Kraft Foods responds to recent artificial food dye story - WQOW TV: Eau Claire, WI NEWS18 News, Weather, and Sports

Kraft Foods responds to recent artificial food dye story

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MADISON (WKOW)--Artificial food dyes are making national headlines as two food bloggers are working to convince Kraft Foods to stop using artificial dyes in their original Macaroni and Cheese. Over the past few months they have created a petition that now contains close to 300,000 signatures.

The two food bloggers discovered that several American food companies including Kraft are making two versions of their products. One version is made for American customers and contain artificial food coloring. The other version is made for European customers and is dyed naturally.

Kraft representatives contacted us at WKOW 27 News to explain their thoughts on the use of Yellow 5 and Yellow 6 in their original Macaroni and Cheese recipe. They feel that both dyes are some of the most well-studied ingredients in the recipe and several studies show they do not cause health problems.

The company also cited that the Food and Drug Administration has deemed them safe to use in food. The company will continue to use both dyes in their original recipe because they feel that several consumers value the taste and look of the original recipe that has been used for years.

However, the company understands that some consumers are looking for products that don't contain artificial dyes or additives. That is why they provide several other products that are artificial dye free. They include:

 

KRAFT Mac & Cheese White Cheddar

KRAFT Mac & Cheese Organic White Cheddar

KRAFT Mac & Cheese Organic Cheddar

KRAFT Mac & Cheese Alfredo

KRAFT Mac & Cheese Deluxe Original Cheddar

KRAFT Mac & Cheese Deluxe Four Cheese

KRAFT Mac & Cheese Deluxe Sharp Cheddar

KRAFT Mac & Cheese Homestyle Creamy Parmesan Alfredo

KRAFT Mac & Cheese Homestyle Sharp Cheddar and Bacon

KRAFT Mac & Cheese Homestyle Classic Cheddar

KRAFT Mac & Cheese Homestyle Hearty Four Cheese

KRAFT Mac & Cheese Homestyle Bowl Southwest Tortilla

KRAFT Mac & Cheese Homestyle Bowl Creamy Broccoli with White Cheddar

KRAFT Mac & Cheese Cup Alfredo

 

The food bloggers, Vani Hari and Lisa Leake, who started the petition for Kraft to stop using artificial dyes feel that the company still needs to provide dye-free products that appeal to children. Both bloggers say that none of these 14 products are marketed to children, but several products that are marketed through the use of popular cartoon characters still contain Yellow 5 and Yellow 6.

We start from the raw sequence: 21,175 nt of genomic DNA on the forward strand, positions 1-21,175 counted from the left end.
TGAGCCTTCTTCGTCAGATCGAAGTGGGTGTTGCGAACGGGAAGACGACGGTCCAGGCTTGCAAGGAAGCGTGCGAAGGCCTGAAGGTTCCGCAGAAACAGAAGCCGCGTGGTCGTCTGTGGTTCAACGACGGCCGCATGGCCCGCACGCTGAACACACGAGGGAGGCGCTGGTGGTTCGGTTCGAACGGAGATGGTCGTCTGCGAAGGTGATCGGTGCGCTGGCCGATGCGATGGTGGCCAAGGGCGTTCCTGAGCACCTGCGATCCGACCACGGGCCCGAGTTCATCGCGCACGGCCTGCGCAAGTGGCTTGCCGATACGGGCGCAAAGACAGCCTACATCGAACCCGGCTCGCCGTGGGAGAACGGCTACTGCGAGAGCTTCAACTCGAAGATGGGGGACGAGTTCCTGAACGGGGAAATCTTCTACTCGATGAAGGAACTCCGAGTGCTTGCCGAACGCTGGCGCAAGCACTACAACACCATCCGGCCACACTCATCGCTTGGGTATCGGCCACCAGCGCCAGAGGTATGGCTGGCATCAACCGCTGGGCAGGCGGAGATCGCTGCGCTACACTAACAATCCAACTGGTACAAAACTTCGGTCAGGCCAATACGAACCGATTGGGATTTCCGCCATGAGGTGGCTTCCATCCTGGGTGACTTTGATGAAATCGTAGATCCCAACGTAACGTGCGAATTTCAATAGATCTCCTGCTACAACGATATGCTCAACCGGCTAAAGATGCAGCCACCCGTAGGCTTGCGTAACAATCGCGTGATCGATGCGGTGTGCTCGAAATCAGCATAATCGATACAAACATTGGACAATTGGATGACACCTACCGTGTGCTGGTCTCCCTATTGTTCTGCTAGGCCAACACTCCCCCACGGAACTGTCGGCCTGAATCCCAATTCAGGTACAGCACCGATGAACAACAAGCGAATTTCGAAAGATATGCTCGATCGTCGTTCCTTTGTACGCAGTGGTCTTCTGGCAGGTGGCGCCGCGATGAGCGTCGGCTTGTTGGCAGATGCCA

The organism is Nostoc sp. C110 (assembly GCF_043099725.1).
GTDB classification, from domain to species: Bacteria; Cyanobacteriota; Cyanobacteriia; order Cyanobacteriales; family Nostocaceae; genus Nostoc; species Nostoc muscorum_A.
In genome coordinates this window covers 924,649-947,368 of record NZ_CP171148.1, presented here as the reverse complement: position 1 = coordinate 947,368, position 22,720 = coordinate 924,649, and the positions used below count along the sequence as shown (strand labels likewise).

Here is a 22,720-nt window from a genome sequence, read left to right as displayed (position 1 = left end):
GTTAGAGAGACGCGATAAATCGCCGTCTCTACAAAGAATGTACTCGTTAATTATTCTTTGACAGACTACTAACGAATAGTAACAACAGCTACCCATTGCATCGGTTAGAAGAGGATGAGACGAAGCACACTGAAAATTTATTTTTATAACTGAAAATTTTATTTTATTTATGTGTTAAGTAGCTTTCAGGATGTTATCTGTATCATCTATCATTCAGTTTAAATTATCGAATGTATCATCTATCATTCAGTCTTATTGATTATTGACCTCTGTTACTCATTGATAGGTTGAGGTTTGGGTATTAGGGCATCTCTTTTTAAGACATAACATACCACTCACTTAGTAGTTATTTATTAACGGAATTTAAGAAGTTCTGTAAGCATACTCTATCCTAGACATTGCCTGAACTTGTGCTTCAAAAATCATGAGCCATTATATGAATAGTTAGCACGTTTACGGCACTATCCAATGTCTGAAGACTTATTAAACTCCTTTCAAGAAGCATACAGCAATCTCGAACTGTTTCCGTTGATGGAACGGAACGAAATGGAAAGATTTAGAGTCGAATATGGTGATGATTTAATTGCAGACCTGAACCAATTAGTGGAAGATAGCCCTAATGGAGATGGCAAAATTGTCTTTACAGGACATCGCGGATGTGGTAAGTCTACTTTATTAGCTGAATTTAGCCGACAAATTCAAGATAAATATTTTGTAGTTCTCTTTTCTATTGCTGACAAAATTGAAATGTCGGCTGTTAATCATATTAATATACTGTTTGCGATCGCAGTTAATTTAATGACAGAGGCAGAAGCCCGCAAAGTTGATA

******

 

MADISON (WKOW)-- Artificial food dyes have long been used in the food we eat, but in recent years studies have shown a possible risk to children. Researchers believe they can cause hyperactivity, ADHD and other behavioral problems in some kids.

Most artificial food dyes are made from petroleum oil and coal tar. In the United States the Food and Drug Administration has approved several dyes including Yellow-5, Blue-1 and Red-40, but over in Europe things are much different.

Many American food companies are forced to make two different versions of their products due to the strict rules European countries like England have on artificial food dyes.

Take for example Kraft's macaroni and cheese. The American version gets it's cheddar-like organish glow from artificial dyes Yellow-5 and Yellow-6. The European version however, is colored through paprika extra and beta-carotene (the organic compound that makes pumpkins and carrots orange.)

"It's really unfair that the American children are being affected by these dyes here, but not overseas and not in other countries," food blogger and FoodBabe.com founder Vani Hari says.

Outraged by the idea of not having natural versions of food in American, Hari and another food blogger decided to speak out. They created a petition with close to 300,000 signatures that all
ask Kraft foods to make their American version of macaroni and cheese as wholesome as the version found overseas.

"It's not like we're asking Kraft to reinvent the wheel and come up with a new product and test market. It's already done," Hari says.

Several European countries decided to crack down on the use of artificial dyes after research showed they might be harmful to children. In a study titled, Food Dyes: A Rainbow of Risks, test animals developed tumors, cancers, changes in behavior and signs of hyperactivity. It lead researchers to believe that in children certain dyes could be responsible for allergic reactions, birth defects, hyperactivity, and behavior problems like ADHD.

"The goal of our petition is really to create an awareness about these artificial dyes," Hari says.

Thanks to the help of some of our friends overseas we at WKOW 27 News were able to track down the Kraft macaroni and cheese UK version called "Cheesey Pasta." It's made the same way as the American version using a little bit of butter, milk and some water. We decided to make them both and put them side by side and see if people could tell the difference.

We were able to find arguably the biggest fan of macaroni and cheese. 6-year-old Ava Docherty of Waunakee says she eats it as often as she can.